As globe warms, Trump doubles down on fossil fuels

USA Today

As globe warms, Trump doubles down on fossil fuels

The Editorial Board, USA TODAY      October 29, 2017  

First the Paris climate accord. Now the Clean Power Plan: Our view

(Photo: George Frey, Getty Images)

As if any more evidence were needed that climate change is making extreme heat more likely, take a look at what happened in Southern California last week. On Tuesday at Dodger Stadium, the first-pitch temperature for the opening game of the World Series was a record-shattering 103 degrees. The same day, two other locations hit 108, matching the hottest weather the nation has seen so late in the year.

And how is the Trump administration responding to these flashing-red warning signs of global warming on the West Coast and elsewhere around the world? By systematically dismantling the Obama administration’s environmental initiatives.

Just five months ago, President Trump broke with nearly 200 other countries in taking the U.S. out of the Paris climate agreement, a stunning move given that the accord regulated nothing, relying only on peer pressure and transparency to limit greenhouse gas emissions. Nicaragua recently joined the Paris pact, leaving the United States and war-ravaged Syria as the odd nations out.

Now the Trump administration is turning its attention to gutting the Clean Power Plan, the 2015 Obama initiative aimed at curbing greenhouse gases from energy plants. This latest effort to kill the Clean Power Plan demonstrates sheer contempt for laws governing clean air and the benefits of environmental regulation.

Power plants generate about a third of the 6 billion tons of carbon dioxide America pumps into the atmosphere each year. The Clean Power Plan offered a reasonable pathway to reducing these emissions by a third by 2030, giving each state flexibility to reach that goal. The plan was the next best idea to a market-based carbon tax that would be rebated to consumers.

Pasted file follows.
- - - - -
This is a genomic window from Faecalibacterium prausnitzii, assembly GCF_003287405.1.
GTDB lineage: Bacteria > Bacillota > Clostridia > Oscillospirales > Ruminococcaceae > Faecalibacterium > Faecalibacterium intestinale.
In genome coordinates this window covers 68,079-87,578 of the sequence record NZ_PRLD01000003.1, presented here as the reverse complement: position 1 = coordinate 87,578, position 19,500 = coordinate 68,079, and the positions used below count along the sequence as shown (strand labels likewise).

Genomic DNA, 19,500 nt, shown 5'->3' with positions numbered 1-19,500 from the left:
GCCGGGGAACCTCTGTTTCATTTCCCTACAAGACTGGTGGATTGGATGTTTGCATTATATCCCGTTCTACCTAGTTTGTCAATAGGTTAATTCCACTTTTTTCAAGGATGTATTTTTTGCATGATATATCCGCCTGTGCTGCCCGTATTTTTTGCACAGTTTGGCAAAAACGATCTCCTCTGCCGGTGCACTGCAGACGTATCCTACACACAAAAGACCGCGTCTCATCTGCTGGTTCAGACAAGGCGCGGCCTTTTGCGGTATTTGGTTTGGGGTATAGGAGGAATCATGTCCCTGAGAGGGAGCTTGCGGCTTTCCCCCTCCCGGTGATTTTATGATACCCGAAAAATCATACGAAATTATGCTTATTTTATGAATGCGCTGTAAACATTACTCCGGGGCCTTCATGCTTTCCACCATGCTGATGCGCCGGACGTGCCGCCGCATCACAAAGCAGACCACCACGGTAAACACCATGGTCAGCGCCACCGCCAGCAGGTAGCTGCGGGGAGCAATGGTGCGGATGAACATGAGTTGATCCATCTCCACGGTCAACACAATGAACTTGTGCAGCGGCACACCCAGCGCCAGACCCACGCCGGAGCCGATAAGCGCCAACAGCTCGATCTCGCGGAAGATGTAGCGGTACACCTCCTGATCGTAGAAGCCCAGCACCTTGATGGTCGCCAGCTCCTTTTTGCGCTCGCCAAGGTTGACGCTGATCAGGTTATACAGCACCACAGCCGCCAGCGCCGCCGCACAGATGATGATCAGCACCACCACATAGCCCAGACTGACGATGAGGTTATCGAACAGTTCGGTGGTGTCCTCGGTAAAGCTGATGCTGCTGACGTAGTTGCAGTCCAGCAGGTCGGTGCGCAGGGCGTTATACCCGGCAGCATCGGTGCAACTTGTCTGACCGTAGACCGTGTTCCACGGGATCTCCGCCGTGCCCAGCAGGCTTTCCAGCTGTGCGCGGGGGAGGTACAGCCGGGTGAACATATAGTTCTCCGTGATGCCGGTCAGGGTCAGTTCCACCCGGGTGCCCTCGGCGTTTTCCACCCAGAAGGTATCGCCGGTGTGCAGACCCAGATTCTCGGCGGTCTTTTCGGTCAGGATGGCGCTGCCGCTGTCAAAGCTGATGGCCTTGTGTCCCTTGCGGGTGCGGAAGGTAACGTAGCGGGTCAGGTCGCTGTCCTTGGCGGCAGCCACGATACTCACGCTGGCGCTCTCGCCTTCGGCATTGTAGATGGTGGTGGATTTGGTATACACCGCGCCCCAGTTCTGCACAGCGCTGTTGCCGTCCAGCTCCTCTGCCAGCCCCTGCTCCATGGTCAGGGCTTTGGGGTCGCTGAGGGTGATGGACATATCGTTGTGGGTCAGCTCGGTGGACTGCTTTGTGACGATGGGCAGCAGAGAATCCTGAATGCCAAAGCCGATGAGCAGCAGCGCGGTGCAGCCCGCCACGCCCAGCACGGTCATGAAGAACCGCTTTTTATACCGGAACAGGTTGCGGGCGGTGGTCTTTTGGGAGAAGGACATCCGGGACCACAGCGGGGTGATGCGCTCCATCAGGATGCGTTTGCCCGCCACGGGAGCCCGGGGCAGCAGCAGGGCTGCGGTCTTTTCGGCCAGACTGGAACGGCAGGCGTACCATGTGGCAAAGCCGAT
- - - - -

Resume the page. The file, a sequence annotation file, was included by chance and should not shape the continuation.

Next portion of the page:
Yes, it would undoubtedly result in less burning of coal, the dirtiest fuel. But coal was already in decline — with or without new environmental regulations — as utilities embraced cleaner-burning natural gas and alternatives such as wind and solar.

U.S. coal mining jobs have fallen to fewer than 77,000, while those in renewable energy have hit 800,000 and keep increasing. Some of the nation’s largest power companies this month shrugged off Trump’s regulatory rollback, arguing that clean energy has proved to be good business and vowing to keep reducing emissions.

The Supreme Court narrowly voted last year to temporarily block implementation of the plan amid challenges that it represented regulatory overreach. An appellate panel can still reach a decision and should do so.

Regardless, the Environmental Protection Agency remains compelled by law to significantly reduce carbon dioxide. A 2007 Supreme Court ruling established the gas as a pollutant and subject to reduction if EPA found it a danger to public health. The EPA made such a finding two years later, courtesy of a mountain of scientific evidence.

EPA Administrator Scott Pruitt’s proposal for dismantling the Clean Power Plan mentions drafting a new method for reducing carbon dioxide. We’ll believe that when we see it.

If there’s any good news, it’s that the Clean Power Plan — or some similar action to significantly reduce greenhouse gases gushing from the nation’s electricity sector — is likely to survive this effort at sabotage. But that might take years of bureaucratic and legal wrangling, consuming precious time as the planet grows warmer.

USA TODAY’s editorial opinions are decided by its Editorial Board, separate from the news staff. Most editorials are coupled with an opposing view — a unique USA TODAY feature. To respond to this editorial, submit a comment to

Author: John Hanno

Born and raised in Chicago, Illinois. Bogan High School. Worked in Alaska after the earthquake. Joined U.S. Army at 17. Sergeant, B Battery, 3rd Battalion, 84th Artillery, 7th Army. Member of 12 different unions, including 4 different locals of the I.B.E.W. Worked for fortune 50, 100 and 200 companies as an industrial electrician, electrical/electronic technician.

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